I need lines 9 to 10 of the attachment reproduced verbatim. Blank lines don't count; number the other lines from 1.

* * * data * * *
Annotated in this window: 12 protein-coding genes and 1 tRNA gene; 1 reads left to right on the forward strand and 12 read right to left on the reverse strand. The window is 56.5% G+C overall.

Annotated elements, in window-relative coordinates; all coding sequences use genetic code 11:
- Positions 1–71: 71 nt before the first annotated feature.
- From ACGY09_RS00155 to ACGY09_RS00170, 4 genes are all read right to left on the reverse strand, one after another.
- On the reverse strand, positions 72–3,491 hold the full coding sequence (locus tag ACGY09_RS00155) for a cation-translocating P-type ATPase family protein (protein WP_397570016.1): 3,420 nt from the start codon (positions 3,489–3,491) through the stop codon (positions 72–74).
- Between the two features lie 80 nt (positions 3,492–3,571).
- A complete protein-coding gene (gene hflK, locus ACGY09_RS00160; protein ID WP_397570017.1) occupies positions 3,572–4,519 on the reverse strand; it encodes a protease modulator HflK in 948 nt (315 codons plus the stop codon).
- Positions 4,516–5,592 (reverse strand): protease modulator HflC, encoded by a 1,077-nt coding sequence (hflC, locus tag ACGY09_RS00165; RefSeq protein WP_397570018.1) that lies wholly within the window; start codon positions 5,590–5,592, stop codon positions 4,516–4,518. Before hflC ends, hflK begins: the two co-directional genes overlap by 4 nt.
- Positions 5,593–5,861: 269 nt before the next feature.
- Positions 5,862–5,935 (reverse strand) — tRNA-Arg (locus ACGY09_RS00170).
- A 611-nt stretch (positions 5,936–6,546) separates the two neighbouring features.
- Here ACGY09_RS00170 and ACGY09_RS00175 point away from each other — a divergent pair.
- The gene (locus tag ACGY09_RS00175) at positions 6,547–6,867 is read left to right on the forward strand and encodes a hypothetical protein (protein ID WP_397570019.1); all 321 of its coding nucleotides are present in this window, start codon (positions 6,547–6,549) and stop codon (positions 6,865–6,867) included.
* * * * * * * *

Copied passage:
- Positions 5,593–5,861: 269 nt before the next feature.
- Positions 5,862–5,935 (reverse strand) — tRNA-Arg (locus ACGY09_RS00170).